The Most Tax-Friendly States for Retirees
From Market Watch
By Robert Powell
There’s plenty to consider when you contemplate where to live in retirement. Especially high on the list of factors to consider are taxes — one of life’s two certainties and one of the largest expenses people face in retirement. Here’s a closer look at the states that are — if nothing else — the friendliest for income tax purposes, and, in some cases, fairly friendly from an overall tax burden, based on CCH and the Tax Foundation research.
This state might not seem like a retirement haven based on the usual factors considered such as, say, weather. But it might be the perfect place for one’s golden years if taxes are a concern. Alaska doesn’t tax personal income, including Social Security benefits and pension income. And there’s no state-imposed sales tax. There are, however, other types of taxes, including property taxes. State and local tax burden: Overall, Alaska’s 2009 tax burden of 6.3% of income is well below the national average of 9.8%, and the lowest of any state in the nation, according to the Tax Foundation. Alaska levies no general sales or use tax on consumers, but many cities and towns have a local sales tax. Alaska’s property taxes are, however, relatively high. Read more: Robert Powell’s column about tax-friendly states for retirees . Much of the analysis here is courtesy of Kathleen Thies, an analyst for CCH Inc., a Wolters Kluwer company.
Many retirees rely on income from several sources to make ends meet. If you fall into that camp, Nevada might be the place for you. This state doesn’t tax income, Social Security benefits or pension income. And its property taxes are reasonable. Its sales tax, however, is higher than the national average. Nevada’s state and local tax burden percentage has consistently ranked among the lowest in the nation, according to the Tax Foundation. It’s currently estimated at 7.5% of income or 49th nationally. Currently Nevadans pay $3,311 per capita in state and local taxes, the Tax Foundation reports. Nevada collected $1,318 per capita in state and local property taxes in fiscal year 2009, which gives it a rank of 21st in the nation. The current sales and use tax is 6.85%.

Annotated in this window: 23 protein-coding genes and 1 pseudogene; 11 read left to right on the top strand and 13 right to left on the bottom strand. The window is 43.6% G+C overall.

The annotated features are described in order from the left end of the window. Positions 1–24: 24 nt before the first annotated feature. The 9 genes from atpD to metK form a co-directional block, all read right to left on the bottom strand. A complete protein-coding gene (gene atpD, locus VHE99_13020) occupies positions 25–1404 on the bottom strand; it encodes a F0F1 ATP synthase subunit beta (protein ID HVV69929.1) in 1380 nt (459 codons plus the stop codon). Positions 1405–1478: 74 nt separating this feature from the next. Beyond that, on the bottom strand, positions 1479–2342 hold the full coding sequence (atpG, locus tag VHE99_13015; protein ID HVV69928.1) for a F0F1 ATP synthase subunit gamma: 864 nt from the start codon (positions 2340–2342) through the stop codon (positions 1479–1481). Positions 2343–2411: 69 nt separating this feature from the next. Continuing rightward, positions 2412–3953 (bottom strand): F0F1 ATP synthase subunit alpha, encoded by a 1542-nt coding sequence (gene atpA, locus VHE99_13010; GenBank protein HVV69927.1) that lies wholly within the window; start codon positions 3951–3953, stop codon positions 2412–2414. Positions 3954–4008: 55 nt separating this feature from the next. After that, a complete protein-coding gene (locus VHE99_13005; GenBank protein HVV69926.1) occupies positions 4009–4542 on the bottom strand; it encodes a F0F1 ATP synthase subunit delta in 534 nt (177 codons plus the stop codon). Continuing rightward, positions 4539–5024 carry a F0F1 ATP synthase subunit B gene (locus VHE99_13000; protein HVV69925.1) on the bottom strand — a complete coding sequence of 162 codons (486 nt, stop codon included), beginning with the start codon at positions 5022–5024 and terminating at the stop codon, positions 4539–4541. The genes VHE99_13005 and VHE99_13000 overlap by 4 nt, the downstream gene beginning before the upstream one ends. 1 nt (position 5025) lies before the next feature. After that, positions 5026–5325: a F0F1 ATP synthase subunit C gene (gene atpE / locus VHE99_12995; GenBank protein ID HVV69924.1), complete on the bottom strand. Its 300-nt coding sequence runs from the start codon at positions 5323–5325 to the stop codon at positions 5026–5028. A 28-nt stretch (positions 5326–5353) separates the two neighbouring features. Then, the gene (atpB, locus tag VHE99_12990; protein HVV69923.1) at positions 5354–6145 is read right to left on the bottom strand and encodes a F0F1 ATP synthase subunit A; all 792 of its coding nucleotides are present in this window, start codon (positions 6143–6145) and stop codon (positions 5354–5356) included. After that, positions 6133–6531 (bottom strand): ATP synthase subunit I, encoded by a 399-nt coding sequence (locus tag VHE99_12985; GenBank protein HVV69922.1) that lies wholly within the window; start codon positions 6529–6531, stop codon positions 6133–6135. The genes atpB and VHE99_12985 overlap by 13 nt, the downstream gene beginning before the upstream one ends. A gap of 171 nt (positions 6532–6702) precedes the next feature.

It might not be the first or even the second state you think of when contemplating where to retire. But South Dakota is nothing if not tax-friendly. The state doesn’t tax individual income, Social Security benefits or pension income. And the overall tax burden is among the lowest in the nation. The Tax Foundation estimates South Dakota’s state and local tax burden at 7.6% of income, which is 48th nationally. Currently South Dakota taxpayers pay $3,042 per capita in state and local taxes, according to the Tax Foundation. South Dakota collected $1,111 per capita in state and local property taxes in fiscal year 2009, which ranked 33rd in the nation, according to the Tax Foundation. South Dakota levies a 4% general sales or use tax on consumers.
There’s no individual income tax on Social Security benefits or pension income in Wyoming, according to CCH. But that’s not to say you won’t pay taxes there. Property taxes and sales taxes tend to be higher than the national average. According to the Tax Foundation, Wyoming’s state and local tax burden is currently estimated at 7.8% of income, which is 46th nationally. Property taxes in Wyoming, which is another state that collects property taxes at both the state and local levels, are among the highest in the nation, according to the Tax Foundation. Wyoming also levies a 4% general sales or use tax on consumers, according to CCH.